Relevantly, shortly prior to meeting the broker, S had an appointment with his GP about stomach pain. That was disclosed in the application form. However between making the application, and the insurer accepting it and issuing the new policy, the plaintiff was referred for further medical investigation. Those investigations ultimately led to the diagnosis. Read the rest of this entry »

The legal personal representatives of a deceased person entitlement to payment

Posted on September 1st, 2014

by Mark Sullivan

Mark Sullivan is a Director at Mullane & Lindsay in Newcastle and specialises in Family, Relationship and Matrimonial Law

Q: How should the legal personal representatives of a deceased person deal with entitlement to payment on the deceased’s superannuation upon death?

A: read on…

Our office was recently discussing all things Queensland – and it wasn’t only the State of Origin series. Judgment in a Queensland Supreme Court case of McIntosh v McIntosh [2014] QSC 99 was delivered in mid May and its potential impact on the community was not lost on the trial judge. Justice Atkinson wrote:

This decision deals with an area of the law which has growing practical importance in view of the growth of personal superannuation: how should the legal personal representative of a deceased person deal with the entitlement to payment of the deceased person’s superannuation upon death. As can be seen from this case, the amount invested in superannuation and receivable by way of death benefit may be well in excess of the amount of funds in the estate. Read the rest of this entry »

Ignorance is not bliss when it comes to making a will

Posted on September 1st, 2014

by Lana Black

Lana Black is a Solicitor at Mullane & Lindsay and is part of our Commercial & Property Law team.

I recently read an article which stated since 2005 the number of Will disputes reaching the Supreme Court has risen by almost 60%. While this is a considerable increase, it comes as no surprise to most lawyers. With the aging population, the changing nature of families and relationships and the increasing wealth of individuals, estate planning and succession law are becoming of great importance.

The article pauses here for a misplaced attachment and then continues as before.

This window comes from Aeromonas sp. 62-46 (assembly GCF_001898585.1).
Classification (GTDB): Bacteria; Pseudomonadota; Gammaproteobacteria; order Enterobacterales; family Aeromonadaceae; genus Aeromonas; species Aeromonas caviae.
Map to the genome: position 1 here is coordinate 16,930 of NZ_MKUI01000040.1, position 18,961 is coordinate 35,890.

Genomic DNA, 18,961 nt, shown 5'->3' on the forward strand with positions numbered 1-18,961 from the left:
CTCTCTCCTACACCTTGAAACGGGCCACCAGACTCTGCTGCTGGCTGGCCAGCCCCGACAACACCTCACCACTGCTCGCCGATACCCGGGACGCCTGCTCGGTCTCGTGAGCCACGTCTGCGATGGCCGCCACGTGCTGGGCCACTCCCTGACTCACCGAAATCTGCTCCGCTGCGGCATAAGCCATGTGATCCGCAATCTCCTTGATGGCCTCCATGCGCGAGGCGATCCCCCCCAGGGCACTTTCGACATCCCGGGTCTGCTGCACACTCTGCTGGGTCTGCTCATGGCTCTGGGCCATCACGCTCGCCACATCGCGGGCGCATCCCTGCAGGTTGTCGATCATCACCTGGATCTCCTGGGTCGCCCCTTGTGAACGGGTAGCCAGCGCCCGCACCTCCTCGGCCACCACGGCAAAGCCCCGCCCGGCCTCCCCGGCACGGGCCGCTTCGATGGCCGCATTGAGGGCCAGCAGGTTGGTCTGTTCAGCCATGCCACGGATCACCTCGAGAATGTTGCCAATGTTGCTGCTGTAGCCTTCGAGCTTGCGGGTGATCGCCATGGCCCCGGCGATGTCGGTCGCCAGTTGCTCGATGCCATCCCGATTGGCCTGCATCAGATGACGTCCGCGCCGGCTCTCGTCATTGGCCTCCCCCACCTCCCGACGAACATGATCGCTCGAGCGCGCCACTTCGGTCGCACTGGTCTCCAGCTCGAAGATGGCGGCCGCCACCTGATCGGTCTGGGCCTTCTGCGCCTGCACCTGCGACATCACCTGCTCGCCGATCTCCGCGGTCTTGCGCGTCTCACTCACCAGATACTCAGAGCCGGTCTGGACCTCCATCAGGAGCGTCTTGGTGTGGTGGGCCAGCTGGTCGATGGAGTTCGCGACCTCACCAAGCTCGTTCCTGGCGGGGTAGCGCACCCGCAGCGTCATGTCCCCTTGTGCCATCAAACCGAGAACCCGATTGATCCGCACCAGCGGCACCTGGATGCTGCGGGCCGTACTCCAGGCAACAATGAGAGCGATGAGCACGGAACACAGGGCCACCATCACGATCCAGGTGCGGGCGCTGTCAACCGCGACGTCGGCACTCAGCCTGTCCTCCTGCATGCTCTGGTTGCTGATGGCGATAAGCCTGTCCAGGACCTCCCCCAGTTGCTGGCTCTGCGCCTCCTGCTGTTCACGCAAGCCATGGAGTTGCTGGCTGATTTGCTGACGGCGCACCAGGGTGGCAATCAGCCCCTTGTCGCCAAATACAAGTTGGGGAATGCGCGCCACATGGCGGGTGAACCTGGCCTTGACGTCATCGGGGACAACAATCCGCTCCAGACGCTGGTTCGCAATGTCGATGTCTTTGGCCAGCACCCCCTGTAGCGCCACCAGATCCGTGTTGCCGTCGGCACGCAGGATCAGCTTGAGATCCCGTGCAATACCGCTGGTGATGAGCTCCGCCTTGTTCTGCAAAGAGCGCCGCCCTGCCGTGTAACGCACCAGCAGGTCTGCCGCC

When people talk about “contesting a Will” or “Will disputes” they are usually referring to a Family Provisions Claim (FPC). An FPC is an application to the Supreme Court for an order that provision be made out of a deceased’s estate for a person’s maintenance, education and advancement in life.

Read the rest of this entry »

Enduring power of attorney or an enduring guardian…or both?

Posted on July 1st, 2014

by Lana Black

Lana Black is a Solicitor at Mullane & Lindsay and is part of our Commercial & Property Law team.

A power of attorney is a popular legal document.  A power of attorney enables the grantor (the person giving the power of attorney) to appoint one or more adults (the attorney/s) to have the same power as the grantor to make business or financial decisions for the grantor. It is wise to ensure a power of attorney is enduring, meaning it continues in the event the grantor suffers from unsoundness of mind. A power of attorney can commence immediately after being signed or at a future time. It can also include conditions (for example “my attorney is not empowered to sell my house”) or can be unconditional.